Recently I found myself booking an award seat from Tokyo to South Florida in a premium cabin for early June 2019. Conventional wisdom has taught me that when you plan to fly during a popular vacation time your best bet for a low-cost award seat is to book early, book last-minute, or be flexible. Considering I don’t like the unknown with waiting to the last-minute, and I couldn’t be flexible, I went to book a trip with my typical resources early.  Starting my search, I couldn’t find any affordable space using Delta Skymiles, which didn’t surprise me as most of their awards are over priced. I also couldn’t get a single seat on American Airlines or Japan Airlines, which did come as a bit of a shock as I can usually find at least one seat to some US destination.  Finally I was able to find an option with United Airlines miles on ANA but the only flight available leaves me with an unconscionable 10 hour layover in a United Airlines hub and a connecting flight in coach. The worst part being that there is no lounge access during the layover, even booked on a premium ticket, due to strict United lounge access rules. Considering it was my only option, I booked it.

After booking I set up an award flight monitor with ExpertFlyer and AwardNexus which should advise me should any earlier flights become available, although it will cost $75-$125 in change fees. Upon some further digging I don’t think that United Airlines has sold a single seat on most of their earlier connecting flights this far in advance and the idea of a saver level ticket is nothing more than a fallacy to United Airlines revenue management team.

United Airlines Everyday Awards

Thirteen months ago United introduced everyday awards and they went into effect last November. It was pitched to customers as a way to allow for greater award availability across the board and allow customers to redeem their miles for less than the standard award cost. Under the new change United promised to not increase current award cost which they have upheld. United Airlines saver level domestic awards still cost just 12,500 miles per person. In reality, United cut domestic saver level award space to minimal levels and made more everyday award space which can not be combined with a partner airline awards leaving you with fewer options rather than more.

The mystery of Domestic Saver Availability

Currently you can book a United saver level award on ANA on June 2, 2019 from Tokyo (HND) to Chicago (ORD) in business class for 80,000 United Miles.

You should be able to add-on a domestic leg for free, pending the saver level award availability. Unfortunately you can not get from Chicago (ORD) to Miami (MIA), Ft. Lauderdale (FLL) or PBI (West Palm Beach) due to lack of award space. This is a flight that is 305 days from departure and it should be available this far out. Upon looking at the seat map you will find something that looks like this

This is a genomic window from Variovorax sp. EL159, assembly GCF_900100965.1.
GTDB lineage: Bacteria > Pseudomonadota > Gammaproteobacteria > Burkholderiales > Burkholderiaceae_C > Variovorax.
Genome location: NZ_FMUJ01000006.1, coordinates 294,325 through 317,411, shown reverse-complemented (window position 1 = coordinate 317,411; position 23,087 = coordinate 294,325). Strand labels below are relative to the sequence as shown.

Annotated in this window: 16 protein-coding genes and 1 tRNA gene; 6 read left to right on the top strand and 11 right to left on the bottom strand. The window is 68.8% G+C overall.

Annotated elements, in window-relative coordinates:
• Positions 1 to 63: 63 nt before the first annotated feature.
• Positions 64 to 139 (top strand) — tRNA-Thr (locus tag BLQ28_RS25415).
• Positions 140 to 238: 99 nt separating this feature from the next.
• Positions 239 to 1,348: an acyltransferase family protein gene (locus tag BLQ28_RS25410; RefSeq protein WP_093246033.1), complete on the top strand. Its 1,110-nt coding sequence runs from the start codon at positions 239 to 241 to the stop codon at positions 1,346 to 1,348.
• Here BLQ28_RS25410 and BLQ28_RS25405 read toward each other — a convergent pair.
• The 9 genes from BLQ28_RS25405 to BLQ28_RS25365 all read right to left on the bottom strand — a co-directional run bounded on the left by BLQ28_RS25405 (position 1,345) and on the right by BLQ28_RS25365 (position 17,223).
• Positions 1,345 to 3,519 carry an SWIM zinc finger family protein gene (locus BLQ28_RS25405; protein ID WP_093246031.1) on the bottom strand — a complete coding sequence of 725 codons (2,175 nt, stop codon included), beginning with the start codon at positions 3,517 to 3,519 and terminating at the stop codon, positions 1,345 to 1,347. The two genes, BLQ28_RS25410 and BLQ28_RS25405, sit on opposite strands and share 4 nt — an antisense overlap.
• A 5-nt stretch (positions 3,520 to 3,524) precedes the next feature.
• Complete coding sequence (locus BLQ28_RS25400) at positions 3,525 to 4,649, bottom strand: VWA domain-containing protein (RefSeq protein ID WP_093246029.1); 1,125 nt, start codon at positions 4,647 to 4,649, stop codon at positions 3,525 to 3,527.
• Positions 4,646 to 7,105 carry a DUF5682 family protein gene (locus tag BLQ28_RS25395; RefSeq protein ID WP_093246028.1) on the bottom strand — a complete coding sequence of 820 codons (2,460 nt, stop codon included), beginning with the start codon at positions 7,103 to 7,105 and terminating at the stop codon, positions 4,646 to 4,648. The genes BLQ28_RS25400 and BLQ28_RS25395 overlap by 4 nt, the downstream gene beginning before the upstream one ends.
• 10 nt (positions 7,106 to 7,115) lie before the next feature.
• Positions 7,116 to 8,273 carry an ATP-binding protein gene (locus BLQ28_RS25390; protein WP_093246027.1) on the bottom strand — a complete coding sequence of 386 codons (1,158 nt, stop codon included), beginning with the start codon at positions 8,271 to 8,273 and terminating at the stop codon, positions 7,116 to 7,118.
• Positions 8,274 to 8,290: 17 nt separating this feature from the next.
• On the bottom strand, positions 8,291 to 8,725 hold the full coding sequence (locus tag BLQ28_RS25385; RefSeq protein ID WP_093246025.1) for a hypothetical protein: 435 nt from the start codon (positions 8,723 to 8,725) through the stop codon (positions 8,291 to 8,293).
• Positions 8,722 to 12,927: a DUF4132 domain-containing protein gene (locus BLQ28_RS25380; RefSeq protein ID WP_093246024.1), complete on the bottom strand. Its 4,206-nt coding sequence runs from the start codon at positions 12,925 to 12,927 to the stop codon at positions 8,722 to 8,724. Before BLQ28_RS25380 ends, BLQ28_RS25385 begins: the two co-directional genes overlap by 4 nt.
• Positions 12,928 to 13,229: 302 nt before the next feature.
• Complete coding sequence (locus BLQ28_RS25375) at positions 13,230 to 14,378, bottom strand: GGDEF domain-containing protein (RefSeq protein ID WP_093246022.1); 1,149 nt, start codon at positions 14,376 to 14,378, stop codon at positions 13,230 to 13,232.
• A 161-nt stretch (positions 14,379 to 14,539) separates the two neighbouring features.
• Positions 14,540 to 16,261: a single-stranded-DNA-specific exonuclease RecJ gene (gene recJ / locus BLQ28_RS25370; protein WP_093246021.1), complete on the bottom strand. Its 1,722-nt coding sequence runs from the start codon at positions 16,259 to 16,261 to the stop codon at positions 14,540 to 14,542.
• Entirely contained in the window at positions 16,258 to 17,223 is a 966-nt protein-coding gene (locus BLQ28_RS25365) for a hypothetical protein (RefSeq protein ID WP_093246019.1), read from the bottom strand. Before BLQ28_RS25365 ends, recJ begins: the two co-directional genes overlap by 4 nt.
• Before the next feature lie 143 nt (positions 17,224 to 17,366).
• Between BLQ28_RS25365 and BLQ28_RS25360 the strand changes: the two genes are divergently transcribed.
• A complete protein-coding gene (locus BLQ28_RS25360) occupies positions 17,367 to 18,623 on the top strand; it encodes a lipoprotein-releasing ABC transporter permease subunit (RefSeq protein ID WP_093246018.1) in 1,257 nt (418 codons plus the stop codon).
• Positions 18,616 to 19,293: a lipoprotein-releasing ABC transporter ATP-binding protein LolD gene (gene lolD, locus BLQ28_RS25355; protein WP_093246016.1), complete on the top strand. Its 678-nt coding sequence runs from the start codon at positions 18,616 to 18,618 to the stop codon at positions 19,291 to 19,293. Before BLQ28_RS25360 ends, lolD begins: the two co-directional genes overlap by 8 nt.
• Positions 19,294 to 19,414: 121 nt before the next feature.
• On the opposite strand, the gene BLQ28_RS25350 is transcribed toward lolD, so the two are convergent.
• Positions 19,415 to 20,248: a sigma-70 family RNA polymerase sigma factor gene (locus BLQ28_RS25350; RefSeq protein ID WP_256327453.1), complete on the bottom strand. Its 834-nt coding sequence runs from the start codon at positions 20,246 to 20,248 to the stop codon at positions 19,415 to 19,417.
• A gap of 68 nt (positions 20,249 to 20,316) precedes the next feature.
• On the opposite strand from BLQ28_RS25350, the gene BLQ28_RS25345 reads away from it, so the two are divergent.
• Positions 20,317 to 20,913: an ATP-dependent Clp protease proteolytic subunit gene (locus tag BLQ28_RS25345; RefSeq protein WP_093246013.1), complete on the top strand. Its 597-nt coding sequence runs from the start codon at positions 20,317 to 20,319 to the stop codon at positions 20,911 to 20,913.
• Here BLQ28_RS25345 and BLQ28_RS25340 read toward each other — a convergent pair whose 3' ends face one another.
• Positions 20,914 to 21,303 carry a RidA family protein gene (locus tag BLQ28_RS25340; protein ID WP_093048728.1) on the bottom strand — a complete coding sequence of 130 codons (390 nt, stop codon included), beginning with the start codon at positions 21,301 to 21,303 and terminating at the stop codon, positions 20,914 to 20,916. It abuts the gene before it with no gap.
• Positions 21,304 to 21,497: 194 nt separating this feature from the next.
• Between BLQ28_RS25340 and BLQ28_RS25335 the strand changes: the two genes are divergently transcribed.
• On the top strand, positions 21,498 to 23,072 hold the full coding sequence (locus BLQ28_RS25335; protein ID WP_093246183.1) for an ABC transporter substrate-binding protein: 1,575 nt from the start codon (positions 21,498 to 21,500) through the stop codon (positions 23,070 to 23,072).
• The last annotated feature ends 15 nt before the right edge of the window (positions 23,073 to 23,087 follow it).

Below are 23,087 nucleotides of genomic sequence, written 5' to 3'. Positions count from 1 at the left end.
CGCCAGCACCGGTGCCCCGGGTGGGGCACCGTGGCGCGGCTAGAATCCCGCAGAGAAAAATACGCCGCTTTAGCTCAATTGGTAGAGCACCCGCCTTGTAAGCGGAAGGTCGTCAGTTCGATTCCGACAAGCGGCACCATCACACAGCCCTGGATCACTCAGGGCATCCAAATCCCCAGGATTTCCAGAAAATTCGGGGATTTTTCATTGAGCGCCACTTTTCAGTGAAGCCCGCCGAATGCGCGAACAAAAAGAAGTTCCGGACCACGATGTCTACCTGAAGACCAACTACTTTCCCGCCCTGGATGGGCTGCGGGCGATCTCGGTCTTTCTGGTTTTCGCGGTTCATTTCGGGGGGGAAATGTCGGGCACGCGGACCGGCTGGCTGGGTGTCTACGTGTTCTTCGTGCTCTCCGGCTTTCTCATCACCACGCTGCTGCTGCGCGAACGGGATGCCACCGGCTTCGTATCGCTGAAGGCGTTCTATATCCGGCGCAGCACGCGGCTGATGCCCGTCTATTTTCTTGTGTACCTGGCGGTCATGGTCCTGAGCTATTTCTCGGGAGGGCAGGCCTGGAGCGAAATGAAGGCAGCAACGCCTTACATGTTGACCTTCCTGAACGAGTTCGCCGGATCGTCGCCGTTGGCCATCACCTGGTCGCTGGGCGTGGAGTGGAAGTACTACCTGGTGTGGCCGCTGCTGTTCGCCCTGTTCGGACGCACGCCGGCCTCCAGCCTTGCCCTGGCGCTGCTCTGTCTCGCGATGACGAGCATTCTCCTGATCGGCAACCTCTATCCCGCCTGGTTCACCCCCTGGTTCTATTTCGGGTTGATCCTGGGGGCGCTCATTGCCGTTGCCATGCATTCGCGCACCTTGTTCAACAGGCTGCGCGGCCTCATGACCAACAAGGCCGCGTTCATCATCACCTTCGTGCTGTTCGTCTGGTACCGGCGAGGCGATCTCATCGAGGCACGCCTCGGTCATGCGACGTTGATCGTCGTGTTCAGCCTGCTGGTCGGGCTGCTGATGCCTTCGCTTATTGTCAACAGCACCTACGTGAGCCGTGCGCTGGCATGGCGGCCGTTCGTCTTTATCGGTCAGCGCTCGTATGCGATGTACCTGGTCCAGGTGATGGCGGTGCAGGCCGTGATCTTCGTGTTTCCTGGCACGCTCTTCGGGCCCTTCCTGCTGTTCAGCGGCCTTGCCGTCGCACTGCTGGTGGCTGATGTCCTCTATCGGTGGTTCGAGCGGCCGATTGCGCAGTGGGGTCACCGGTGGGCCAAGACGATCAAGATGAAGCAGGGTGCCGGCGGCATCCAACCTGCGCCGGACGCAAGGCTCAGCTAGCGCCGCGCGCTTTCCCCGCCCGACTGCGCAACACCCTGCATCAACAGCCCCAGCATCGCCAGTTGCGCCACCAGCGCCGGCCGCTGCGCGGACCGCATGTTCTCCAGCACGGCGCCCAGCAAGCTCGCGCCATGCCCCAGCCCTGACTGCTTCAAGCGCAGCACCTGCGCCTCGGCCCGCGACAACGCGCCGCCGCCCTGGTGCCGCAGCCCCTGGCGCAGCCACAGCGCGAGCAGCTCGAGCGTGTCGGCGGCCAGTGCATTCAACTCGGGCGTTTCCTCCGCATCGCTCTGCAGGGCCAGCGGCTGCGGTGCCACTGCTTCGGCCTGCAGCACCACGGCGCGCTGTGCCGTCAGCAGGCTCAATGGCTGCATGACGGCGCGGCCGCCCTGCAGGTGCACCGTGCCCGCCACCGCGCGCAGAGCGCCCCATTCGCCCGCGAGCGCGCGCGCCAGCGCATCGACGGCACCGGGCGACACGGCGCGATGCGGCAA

It would appear that there are at least 6 seats taken which would seem like a fair number of saver award seats out of 150 total economy seats. When you go to ExpertFlyer, the seat map paints a different picture

The 6 seats that were assumed occupied aren’t actually sold seats, they are just blocked from being selected. They are probably for passengers with limited mobility or special needs. This is consistent across most of the flights, leaving me to believe that they never intended to offer any saver level seats on this flight at all. Looking at the 30 days award availability chart looks like this

There are a total of 8 direct flights between Chicago and South Florida on a daily basis. During the 30 days surrounding June 2 there are a total of 11 one-stop saver level award options and 1 non-stop option out of 240 non stop flights spread out over just 3 days. That is a dismal 0.4%  availability for non-stop flights. The number get even worse when you are looking for first class award space as there is legitimately no space available connecting or nonstop.

What can United do to fix the problem?

As I see it United Airlines has two good options to fix the issue.

  1. They should offer the ability to buy up into the everyday award cost for the domestic leg. For example, if  80,000 miles is minimum the cost of a saver level business class award from Tokyo – South Florida, you assign a value to the domestic segment. For this example I will assume 12,500 of those miles are dedicated to the domestic segment. If coach is currently selling at 15,000 miles for the domestic segment, your new award cost should be 82,500 miles. If you want first class, which you technically should be entitled to, than it would cost you 102,500 miles.
  2. United should just increase their award charts to what they want to earn and stop playing games with everyday awards. Domestic saver availability is at its lowest ever, keeping the system this way will only anger more people than it will appease.

I am hopeful that United Airlines will do something to remedy the situation as this isn’t the first time I’ve run into the issue, but in reality United is probably happier having less domestic saver award availability and less redemptions as a result. I wouldn’t expect any big changes soon.

The award availability listed above is strictly for customer who do not have the MilagePlus Chase credit card. The credit card does open up some additional space which can mitigate these issues but I would not recommend opening up the card just increase award availability.

When United was asked about this issue on Twitter  they suggested to contact MilagePlus, but we all know what happens to most advice. If I do hear back from them I will let you know.

Scrubs 'shredder

Have you had luck connecting a domestic segment to an international award ticket with United Airlines?

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